2nd February 1990 - Twits MCC
Following the runaway success of the Twits' first rally, plans got mislaid and forgotten about, and it took 13 years for them to arrange their second. The tradition was therefore set that there would always be a 13-year gap between rallies.
Somehow, I managed to blag a free ticket for this, by offering my CB radio gear to the organisers so they could keep gate and Rally Control in contact with each other, there being quite a distance between the two.
Friday was the day after some very high winds in the area, which did not blow the marquee over. It blew it away. I believe it was retrieved about half a mile away. This made re-installing it pretty much out of the question and everything was relocated into the very much smaller catering tent, resulting in pretty much all the scheduled entertainment out of the question.
Even though Friday was calmer than Thursday, I still felt the need to tie my tent to my bike, having propped that up with bits of tree trunk I found littering the site, as the ground was rather wet, and the drizzle hadn't let up. Quite a few others were tying theirs to bits of vegetation that had survived the main gale.
This, being the first night, was not full of the whole turnout but we were still a bit crammed into the smaller venue, where there was some music and the food and beer, but the tables and most of the original seating had been packed away. The field was also quite muddy, which had the usual effect on late-night arrivals. Although the wind was less violent that the previous night, it was still a noisy and rattly night in my little zit-tent.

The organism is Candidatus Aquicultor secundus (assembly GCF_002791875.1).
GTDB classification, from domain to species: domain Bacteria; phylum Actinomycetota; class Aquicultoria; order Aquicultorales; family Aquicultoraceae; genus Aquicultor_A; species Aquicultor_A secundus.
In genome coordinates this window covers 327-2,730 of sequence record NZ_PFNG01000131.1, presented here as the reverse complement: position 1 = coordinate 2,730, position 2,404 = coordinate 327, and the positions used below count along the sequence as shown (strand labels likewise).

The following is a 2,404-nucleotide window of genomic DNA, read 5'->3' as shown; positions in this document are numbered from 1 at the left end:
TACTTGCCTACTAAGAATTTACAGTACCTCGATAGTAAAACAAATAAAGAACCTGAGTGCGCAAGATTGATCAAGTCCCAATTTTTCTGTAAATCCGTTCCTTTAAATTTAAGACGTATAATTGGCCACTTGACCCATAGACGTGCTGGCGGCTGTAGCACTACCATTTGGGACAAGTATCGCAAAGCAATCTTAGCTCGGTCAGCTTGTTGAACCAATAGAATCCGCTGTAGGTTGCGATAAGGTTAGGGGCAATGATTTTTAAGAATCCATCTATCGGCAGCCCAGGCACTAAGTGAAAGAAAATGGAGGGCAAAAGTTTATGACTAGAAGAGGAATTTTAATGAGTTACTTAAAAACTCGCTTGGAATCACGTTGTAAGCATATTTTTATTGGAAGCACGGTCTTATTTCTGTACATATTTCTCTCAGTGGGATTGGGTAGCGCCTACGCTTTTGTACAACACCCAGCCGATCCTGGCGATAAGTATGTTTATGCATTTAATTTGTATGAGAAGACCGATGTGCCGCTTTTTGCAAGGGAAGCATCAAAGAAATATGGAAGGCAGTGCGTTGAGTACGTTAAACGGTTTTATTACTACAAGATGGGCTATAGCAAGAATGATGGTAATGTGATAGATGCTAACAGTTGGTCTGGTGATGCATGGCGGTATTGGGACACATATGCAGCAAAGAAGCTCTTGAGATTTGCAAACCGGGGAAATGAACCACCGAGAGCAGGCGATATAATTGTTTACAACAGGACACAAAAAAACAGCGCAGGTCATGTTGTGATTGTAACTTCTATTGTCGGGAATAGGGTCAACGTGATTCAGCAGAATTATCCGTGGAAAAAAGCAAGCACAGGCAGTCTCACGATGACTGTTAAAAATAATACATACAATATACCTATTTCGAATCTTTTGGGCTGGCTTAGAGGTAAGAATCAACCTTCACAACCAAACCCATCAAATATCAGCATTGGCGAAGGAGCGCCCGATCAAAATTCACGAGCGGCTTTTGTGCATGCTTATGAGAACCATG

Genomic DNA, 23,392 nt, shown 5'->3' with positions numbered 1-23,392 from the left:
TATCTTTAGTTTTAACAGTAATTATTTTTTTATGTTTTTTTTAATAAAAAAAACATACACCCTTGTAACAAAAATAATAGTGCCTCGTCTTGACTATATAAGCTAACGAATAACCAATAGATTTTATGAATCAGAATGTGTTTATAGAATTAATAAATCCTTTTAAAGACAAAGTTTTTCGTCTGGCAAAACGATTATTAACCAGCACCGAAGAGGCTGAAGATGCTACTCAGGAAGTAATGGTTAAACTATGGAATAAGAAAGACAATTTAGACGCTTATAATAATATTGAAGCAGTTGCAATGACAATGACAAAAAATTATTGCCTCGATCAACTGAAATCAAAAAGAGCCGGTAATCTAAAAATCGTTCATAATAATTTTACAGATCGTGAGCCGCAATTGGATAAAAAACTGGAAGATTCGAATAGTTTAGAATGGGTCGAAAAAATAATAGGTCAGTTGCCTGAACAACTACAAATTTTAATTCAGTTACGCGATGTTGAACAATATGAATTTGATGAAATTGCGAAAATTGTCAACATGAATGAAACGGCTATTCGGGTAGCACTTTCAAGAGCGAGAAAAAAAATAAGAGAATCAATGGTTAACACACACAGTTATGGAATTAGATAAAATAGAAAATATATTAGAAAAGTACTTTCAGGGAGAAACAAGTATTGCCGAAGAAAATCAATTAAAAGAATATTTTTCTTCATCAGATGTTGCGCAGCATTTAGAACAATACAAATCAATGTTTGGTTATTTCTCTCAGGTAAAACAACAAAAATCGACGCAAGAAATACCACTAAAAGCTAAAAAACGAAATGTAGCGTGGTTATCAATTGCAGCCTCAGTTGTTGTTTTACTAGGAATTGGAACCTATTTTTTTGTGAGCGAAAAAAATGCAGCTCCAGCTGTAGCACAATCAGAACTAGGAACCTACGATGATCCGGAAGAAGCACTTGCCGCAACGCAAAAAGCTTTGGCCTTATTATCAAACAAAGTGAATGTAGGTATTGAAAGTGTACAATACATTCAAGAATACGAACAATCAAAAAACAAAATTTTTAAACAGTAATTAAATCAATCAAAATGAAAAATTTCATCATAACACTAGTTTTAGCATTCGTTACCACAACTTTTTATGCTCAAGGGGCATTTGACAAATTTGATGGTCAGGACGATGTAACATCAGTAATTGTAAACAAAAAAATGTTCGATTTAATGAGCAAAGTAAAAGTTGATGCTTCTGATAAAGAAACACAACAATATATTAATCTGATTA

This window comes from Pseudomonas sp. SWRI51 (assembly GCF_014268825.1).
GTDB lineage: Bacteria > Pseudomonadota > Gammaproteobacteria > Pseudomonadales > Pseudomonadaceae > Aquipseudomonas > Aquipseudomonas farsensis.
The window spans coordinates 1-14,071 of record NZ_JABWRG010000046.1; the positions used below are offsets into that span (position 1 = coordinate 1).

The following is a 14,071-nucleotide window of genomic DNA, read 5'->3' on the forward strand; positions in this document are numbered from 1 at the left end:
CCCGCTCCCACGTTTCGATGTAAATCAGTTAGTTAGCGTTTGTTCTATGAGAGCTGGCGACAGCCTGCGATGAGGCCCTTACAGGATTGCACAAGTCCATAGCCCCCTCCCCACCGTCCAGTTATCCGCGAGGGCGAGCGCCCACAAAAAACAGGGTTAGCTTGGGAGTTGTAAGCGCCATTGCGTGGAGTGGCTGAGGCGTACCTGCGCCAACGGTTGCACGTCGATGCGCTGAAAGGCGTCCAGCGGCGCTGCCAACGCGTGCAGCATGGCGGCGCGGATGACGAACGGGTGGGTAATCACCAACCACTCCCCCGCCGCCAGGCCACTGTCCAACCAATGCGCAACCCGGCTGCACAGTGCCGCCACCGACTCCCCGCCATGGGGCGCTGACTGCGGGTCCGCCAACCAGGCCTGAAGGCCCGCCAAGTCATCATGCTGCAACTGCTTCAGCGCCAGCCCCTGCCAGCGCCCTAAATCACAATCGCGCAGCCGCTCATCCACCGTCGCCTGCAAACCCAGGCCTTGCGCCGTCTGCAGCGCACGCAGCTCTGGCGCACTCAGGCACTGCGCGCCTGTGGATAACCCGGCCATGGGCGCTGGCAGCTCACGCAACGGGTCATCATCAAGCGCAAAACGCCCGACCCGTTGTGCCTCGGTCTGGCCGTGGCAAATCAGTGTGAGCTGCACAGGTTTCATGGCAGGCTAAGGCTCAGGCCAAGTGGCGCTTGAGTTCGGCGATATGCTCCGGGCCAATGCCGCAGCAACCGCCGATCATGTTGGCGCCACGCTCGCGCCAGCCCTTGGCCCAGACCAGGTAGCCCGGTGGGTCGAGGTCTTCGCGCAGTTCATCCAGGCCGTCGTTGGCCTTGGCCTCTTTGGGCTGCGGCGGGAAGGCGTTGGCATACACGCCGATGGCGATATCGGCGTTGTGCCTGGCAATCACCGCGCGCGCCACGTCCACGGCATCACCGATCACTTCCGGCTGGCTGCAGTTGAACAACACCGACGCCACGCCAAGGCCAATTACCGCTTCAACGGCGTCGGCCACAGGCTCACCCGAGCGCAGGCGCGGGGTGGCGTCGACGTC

On Saturday, the winds died down somewhat, but there was still a bit of drizzle. The marquee had been taken away by then. 'Uncle Peter' from the Brighton & District MCC turned up on his mega-combo, which apparently had to be licensed in Sweden, as the design was illegal for UK-based vehicles.
With the rally equipment vastly overstretched, many of us made the trek into the nearest pub, which was down in the village at the edge of the farm, and spent a few hours making more use of their facilities than anyone had expected.
After this, we trekked back to the field and filled the catering tent with bodies. Taking no chances, people had used the trip to the village to stock-up on supplies for the night. Some people seemed to have difficulty standing up in the rather slippery environment of the tent.
There was no stage, so when the no T-shirt contest started up, most of the audience could not see anything. I was able to reach over most people, but still missed some of one young lady's charms, but as far as I recall there were only two contestants.
Not long after that, the mud wrestlers started up, and the rest of us just managed to keep out of their way until they got whatever it was out of their systems.
Sunday morning was still a bit blowy, so packing the tents was a bit of a chore, and the field was even muddier than before, but I wasn't too far from the entrance. I collected my CB gear and made my way home.
Keeping to the new tradition, the next rallies were in 2003 and 2016.
- Phil (the Spill) Drackley